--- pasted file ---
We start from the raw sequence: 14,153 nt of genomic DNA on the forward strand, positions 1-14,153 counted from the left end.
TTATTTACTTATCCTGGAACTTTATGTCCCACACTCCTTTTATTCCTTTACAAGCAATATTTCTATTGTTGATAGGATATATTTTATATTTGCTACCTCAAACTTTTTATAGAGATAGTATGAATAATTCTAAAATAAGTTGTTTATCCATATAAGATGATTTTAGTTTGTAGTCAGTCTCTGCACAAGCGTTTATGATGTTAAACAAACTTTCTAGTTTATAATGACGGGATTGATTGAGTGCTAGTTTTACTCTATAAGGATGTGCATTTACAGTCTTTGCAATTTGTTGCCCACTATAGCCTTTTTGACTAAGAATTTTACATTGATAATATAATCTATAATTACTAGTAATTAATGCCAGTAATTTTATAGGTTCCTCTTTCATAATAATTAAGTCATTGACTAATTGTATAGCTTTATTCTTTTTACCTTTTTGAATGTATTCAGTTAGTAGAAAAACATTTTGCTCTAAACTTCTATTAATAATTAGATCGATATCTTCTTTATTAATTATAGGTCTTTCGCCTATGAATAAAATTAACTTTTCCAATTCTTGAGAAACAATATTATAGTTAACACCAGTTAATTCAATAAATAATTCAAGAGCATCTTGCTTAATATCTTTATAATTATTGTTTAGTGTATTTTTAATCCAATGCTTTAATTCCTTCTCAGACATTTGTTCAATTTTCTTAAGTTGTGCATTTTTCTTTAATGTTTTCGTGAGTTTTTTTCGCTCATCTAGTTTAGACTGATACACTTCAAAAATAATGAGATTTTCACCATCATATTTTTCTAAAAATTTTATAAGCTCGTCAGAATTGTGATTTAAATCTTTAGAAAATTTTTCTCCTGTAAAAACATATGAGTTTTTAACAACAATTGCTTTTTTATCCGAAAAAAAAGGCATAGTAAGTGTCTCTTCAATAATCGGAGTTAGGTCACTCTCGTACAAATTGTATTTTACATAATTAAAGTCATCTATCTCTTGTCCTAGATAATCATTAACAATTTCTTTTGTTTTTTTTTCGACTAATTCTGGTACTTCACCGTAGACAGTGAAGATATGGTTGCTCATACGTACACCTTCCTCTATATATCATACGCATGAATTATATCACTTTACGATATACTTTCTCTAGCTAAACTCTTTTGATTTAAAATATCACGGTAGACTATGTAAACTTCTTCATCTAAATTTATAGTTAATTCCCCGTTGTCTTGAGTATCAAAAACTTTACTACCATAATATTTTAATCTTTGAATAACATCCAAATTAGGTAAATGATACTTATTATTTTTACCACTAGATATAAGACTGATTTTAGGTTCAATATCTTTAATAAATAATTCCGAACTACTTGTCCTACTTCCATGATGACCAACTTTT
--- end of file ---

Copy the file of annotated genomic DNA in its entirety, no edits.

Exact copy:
We start from the raw sequence: 14,153 nt of genomic DNA on the forward strand, positions 1-14,153 counted from the left end.
TTATTTACTTATCCTGGAACTTTATGTCCCACACTCCTTTTATTCCTTTACAAGCAATATTTCTATTGTTGATAGGATATATTTTATATTTGCTACCTCAAACTTTTTATAGAGATAGTATGAATAATTCTAAAATAAGTTGTTTATCCATATAAGATGATTTTAGTTTGTAGTCAGTCTCTGCACAAGCGTTTATGATGTTAAACAAACTTTCTAGTTTATAATGACGGGATTGATTGAGTGCTAGTTTTACTCTATAAGGATGTGCATTTACAGTCTTTGCAATTTGTTGCCCACTATAGCCTTTTTGACTAAGAATTTTACATTGATAATATAATCTATAATTACTAGTAATTAATGCCAGTAATTTTATAGGTTCCTCTTTCATAATAATTAAGTCATTGACTAATTGTATAGCTTTATTCTTTTTACCTTTTTGAATGTATTCAGTTAGTAGAAAAACATTTTGCTCTAAACTTCTATTAATAATTAGATCGATATCTTCTTTATTAATTATAGGTCTTTCGCCTATGAATAAAATTAACTTTTCCAATTCTTGAGAAACAATATTATAGTTAACACCAGTTAATTCAATAAATAATTCAAGAGCATCTTGCTTAATATCTTTATAATTATTGTTTAGTGTATTTTTAATCCAATGCTTTAATTCCTTCTCAGACATTTGTTCAATTTTCTTAAGTTGTGCATTTTTCTTTAATGTTTTCGTGAGTTTTTTTCGCTCATCTAGTTTAGACTGATACACTTCAAAAATAATGAGATTTTCACCATCATATTTTTCTAAAAATTTTATAAGCTCGTCAGAATTGTGATTTAAATCTTTAGAAAATTTTTCTCCTGTAAAAACATATGAGTTTTTAACAACAATTGCTTTTTTATCCGAAAAAAAAGGCATAGTAAGTGTCTCTTCAATAATCGGAGTTAGGTCACTCTCGTACAAATTGTATTTTACATAATTAAAGTCATCTATCTCTTGTCCTAGATAATCATTAACAATTTCTTTTGTTTTTTTTTCGACTAATTCTGGTACTTCACCGTAGACAGTGAAGATATGGTTGCTCATACGTACACCTTCCTCTATATATCATACGCATGAATTATATCACTTTACGATATACTTTCTCTAGCTAAACTCTTTTGATTTAAAATATCACGGTAGACTATGTAAACTTCTTCATCTAAATTTATAGTTAATTCCCCGTTGTCTTGAGTATCAAAAACTTTACTACCATAATATTTTAATCTTTGAATAACATCCAAATTAGGTAAATGATACTTATTATTTTTACCACTAGATATAAGACTGATTTTAGGTTCAATATCTTTAATAAATAATTCCGAACTACTTGTCCTACTTCCATGATGACCAACTTTT